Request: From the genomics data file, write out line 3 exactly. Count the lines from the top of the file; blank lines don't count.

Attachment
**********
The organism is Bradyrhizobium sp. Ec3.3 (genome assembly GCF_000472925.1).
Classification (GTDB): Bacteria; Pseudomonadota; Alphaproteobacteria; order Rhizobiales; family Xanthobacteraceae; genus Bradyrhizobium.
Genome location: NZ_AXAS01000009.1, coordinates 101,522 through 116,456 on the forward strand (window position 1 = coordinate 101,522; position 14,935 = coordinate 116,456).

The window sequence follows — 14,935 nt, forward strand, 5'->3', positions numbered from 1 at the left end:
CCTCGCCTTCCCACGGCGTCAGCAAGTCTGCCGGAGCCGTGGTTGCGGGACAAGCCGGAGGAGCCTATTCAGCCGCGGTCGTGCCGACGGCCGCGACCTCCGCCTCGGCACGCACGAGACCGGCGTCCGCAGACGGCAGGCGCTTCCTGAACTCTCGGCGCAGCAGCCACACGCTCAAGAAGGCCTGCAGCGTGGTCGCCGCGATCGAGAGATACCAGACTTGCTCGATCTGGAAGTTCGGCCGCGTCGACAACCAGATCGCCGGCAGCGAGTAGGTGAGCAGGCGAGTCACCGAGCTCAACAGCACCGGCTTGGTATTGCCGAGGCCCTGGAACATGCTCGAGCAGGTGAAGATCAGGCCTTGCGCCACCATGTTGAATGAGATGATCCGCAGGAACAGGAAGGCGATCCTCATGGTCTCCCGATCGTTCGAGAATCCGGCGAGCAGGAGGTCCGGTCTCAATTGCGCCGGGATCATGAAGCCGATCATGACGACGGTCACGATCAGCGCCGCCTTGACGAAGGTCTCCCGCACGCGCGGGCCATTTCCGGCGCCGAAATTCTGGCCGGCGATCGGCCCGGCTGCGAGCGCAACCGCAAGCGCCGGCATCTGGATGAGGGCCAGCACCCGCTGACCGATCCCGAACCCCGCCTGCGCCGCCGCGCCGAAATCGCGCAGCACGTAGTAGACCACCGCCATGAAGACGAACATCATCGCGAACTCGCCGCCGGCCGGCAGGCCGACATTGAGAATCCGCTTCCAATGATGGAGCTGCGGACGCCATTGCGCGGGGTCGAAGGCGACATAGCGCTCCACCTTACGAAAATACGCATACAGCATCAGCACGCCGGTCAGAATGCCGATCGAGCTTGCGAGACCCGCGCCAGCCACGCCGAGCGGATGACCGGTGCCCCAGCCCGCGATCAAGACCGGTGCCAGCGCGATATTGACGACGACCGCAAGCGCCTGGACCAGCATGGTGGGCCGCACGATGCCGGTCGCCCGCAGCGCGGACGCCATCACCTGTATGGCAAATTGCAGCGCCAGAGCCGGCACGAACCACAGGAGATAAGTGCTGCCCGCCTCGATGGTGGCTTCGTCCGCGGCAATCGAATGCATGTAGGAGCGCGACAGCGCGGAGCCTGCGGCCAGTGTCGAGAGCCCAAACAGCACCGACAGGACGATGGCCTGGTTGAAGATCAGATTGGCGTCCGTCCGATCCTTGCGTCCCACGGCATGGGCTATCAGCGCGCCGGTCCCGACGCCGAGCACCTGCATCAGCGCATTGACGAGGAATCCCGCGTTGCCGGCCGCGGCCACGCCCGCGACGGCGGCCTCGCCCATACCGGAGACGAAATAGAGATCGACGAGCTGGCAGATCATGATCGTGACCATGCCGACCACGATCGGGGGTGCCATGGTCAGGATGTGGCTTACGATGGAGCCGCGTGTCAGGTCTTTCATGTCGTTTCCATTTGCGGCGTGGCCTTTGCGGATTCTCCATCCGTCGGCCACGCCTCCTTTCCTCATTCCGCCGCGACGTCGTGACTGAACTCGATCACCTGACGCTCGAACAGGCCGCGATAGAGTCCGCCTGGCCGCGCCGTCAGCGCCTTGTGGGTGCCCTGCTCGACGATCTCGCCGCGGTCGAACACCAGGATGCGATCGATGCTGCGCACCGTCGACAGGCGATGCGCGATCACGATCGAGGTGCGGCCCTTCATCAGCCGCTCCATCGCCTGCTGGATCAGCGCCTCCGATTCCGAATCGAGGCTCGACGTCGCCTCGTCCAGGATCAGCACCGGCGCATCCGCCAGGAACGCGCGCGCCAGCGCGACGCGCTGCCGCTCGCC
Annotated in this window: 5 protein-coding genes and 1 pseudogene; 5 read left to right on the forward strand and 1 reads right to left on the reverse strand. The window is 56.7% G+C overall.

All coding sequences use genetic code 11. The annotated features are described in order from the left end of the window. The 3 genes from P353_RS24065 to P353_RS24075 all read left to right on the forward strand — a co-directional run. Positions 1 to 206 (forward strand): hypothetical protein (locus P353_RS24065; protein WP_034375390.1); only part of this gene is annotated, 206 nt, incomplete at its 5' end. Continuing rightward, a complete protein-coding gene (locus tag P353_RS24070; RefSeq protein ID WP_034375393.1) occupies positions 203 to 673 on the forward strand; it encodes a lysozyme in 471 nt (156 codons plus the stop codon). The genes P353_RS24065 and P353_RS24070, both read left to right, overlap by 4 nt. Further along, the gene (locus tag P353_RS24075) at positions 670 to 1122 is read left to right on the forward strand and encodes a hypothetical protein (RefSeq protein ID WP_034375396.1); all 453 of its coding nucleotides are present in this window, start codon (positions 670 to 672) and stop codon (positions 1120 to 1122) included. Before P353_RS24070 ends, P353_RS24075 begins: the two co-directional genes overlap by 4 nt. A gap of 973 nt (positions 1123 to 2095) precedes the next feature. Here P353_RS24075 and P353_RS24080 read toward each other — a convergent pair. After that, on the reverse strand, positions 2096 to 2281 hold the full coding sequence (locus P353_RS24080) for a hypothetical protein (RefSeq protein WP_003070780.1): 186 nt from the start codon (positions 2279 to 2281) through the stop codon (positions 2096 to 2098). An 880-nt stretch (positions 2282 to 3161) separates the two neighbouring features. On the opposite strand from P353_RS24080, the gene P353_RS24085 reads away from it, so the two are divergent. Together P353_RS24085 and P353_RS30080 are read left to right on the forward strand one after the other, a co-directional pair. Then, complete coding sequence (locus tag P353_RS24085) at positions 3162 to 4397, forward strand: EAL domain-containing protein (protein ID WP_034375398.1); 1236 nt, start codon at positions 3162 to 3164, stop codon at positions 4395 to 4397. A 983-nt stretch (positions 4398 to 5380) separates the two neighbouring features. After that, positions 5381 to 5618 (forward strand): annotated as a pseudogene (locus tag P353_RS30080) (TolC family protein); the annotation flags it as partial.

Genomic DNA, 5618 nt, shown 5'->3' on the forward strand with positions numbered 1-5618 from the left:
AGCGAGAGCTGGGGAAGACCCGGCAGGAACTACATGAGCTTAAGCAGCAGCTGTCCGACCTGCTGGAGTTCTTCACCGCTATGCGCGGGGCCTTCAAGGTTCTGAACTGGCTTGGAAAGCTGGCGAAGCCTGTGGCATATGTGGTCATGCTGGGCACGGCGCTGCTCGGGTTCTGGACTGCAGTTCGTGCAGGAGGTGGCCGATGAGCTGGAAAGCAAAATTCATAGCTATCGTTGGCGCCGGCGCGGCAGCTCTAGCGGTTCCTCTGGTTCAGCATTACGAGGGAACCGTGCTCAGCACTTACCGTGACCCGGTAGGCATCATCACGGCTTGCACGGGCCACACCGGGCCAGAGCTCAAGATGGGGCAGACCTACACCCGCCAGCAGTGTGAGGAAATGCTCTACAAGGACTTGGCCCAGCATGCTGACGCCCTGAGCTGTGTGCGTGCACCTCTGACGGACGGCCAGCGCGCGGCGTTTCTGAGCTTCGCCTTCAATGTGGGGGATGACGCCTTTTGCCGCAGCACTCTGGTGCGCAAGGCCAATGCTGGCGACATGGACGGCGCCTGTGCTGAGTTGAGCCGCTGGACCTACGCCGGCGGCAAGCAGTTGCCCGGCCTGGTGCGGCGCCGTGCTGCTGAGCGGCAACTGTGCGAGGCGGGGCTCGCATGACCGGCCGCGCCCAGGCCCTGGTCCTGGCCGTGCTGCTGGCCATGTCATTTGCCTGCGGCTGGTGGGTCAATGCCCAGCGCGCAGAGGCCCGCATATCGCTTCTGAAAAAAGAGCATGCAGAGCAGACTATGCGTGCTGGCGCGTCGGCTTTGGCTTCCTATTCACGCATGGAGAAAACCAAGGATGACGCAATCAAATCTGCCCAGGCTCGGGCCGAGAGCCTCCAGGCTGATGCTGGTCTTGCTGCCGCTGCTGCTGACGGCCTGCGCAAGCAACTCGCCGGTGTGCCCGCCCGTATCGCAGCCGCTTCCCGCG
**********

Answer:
Genome location: NZ_AXAS01000009.1, coordinates 101,522 through 116,456 on the forward strand (window position 1 = coordinate 101,522; position 14,935 = coordinate 116,456).